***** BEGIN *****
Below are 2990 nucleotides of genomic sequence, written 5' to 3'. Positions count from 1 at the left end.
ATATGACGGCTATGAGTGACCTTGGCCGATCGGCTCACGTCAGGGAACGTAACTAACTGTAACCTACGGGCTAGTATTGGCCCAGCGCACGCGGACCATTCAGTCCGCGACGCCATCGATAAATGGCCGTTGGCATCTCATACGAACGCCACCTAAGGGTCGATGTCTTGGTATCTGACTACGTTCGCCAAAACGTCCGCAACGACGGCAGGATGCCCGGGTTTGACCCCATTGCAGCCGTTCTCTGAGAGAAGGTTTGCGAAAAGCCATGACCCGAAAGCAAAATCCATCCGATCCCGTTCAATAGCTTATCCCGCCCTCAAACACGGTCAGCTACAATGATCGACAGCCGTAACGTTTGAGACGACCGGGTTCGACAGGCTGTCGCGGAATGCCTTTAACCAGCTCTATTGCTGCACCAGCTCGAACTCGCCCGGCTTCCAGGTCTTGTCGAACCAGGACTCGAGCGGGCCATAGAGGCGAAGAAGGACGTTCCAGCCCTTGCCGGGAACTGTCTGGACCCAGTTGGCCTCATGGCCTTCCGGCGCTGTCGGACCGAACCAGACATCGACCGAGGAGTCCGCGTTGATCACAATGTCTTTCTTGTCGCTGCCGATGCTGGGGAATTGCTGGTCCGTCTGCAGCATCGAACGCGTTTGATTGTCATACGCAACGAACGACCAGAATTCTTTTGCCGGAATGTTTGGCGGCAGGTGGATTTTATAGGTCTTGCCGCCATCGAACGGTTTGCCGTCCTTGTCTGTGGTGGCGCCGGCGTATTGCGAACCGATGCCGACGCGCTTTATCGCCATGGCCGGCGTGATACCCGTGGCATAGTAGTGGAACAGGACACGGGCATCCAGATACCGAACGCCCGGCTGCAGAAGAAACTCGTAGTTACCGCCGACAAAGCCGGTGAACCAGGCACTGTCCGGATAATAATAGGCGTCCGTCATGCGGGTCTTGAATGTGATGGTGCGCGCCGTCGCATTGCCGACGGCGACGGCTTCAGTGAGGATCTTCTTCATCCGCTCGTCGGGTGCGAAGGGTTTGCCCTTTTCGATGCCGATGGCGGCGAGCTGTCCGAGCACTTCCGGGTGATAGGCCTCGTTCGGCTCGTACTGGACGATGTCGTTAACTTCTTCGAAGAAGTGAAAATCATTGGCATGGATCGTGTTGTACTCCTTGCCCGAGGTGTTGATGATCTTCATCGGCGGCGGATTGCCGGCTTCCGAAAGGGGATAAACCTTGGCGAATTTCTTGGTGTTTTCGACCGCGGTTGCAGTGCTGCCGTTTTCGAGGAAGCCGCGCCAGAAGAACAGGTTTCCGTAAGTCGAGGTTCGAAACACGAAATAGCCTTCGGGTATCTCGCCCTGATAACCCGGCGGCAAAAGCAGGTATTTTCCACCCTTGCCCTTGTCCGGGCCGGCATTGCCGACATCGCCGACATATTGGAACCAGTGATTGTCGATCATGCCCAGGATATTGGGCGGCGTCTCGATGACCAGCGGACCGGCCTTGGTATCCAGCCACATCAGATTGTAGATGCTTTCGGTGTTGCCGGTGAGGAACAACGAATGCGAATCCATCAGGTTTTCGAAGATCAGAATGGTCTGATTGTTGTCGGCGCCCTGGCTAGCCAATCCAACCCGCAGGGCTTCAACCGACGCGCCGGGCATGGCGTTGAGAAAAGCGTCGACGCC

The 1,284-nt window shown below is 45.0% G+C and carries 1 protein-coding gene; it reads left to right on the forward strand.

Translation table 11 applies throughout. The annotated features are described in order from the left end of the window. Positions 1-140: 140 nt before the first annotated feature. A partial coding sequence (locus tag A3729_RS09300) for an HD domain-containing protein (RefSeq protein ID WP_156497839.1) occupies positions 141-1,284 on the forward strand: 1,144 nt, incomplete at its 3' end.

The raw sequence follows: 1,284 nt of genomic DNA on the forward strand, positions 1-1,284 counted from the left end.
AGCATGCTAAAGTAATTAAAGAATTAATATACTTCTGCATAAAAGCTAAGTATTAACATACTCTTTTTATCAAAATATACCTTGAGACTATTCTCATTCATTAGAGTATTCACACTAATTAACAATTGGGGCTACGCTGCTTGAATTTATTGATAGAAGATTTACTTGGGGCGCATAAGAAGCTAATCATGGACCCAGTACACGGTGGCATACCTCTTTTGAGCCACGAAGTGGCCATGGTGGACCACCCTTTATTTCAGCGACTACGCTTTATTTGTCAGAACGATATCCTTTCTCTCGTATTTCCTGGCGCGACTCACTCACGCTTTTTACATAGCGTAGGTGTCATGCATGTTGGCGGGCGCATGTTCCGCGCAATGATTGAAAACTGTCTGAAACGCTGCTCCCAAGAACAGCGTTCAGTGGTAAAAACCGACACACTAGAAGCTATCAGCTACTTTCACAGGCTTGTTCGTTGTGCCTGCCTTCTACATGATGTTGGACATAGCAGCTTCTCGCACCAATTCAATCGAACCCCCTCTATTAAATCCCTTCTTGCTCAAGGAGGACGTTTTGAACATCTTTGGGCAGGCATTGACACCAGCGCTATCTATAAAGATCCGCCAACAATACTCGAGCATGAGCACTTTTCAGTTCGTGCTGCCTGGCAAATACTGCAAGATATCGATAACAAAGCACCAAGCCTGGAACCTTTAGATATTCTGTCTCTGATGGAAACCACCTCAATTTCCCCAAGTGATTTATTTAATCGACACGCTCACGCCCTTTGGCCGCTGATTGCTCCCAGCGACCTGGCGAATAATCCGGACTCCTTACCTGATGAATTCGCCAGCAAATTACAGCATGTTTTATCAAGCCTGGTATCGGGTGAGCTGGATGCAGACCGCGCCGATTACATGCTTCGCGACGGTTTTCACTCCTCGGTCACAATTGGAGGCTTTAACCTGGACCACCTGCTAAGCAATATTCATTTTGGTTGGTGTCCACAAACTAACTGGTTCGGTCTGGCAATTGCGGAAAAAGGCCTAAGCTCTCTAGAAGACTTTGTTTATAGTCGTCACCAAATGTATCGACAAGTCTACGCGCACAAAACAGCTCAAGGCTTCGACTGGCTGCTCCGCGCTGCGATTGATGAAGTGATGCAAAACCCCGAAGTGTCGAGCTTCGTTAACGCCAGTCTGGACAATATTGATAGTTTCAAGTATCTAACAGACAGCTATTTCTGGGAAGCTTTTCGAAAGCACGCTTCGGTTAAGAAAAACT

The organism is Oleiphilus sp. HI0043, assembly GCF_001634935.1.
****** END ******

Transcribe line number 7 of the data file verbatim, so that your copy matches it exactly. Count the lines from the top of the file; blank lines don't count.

The organism is Oleiphilus sp. HI0043, assembly GCF_001634935.1.